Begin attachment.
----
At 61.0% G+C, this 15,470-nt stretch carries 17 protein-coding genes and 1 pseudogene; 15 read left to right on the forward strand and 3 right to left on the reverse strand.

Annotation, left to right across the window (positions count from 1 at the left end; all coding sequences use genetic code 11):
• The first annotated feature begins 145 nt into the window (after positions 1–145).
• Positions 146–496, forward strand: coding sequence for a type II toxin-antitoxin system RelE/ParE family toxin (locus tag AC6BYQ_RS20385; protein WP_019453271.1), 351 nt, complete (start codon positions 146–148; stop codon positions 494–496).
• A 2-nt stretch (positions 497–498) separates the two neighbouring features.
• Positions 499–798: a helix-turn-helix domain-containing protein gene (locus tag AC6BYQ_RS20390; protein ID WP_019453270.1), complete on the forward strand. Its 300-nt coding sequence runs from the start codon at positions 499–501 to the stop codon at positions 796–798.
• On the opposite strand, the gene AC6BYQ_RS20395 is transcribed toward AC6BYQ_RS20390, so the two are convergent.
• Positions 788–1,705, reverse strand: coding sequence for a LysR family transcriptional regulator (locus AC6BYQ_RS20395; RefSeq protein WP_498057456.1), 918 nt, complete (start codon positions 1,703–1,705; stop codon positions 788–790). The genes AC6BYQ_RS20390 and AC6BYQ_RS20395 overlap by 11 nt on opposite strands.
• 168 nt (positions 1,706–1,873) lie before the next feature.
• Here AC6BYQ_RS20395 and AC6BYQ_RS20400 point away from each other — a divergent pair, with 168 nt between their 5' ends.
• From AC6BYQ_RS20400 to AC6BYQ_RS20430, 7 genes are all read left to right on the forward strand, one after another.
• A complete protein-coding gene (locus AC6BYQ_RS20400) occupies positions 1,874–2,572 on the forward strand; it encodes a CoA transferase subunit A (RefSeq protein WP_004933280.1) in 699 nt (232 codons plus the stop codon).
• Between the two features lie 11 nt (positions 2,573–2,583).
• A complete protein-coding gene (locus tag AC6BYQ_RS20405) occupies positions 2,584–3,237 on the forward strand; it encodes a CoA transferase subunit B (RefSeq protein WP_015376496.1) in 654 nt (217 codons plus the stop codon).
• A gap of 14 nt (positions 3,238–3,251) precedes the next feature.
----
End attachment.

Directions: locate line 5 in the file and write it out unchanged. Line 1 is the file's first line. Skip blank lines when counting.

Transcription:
• A 2-nt stretch (positions 497–498) separates the two neighbouring features.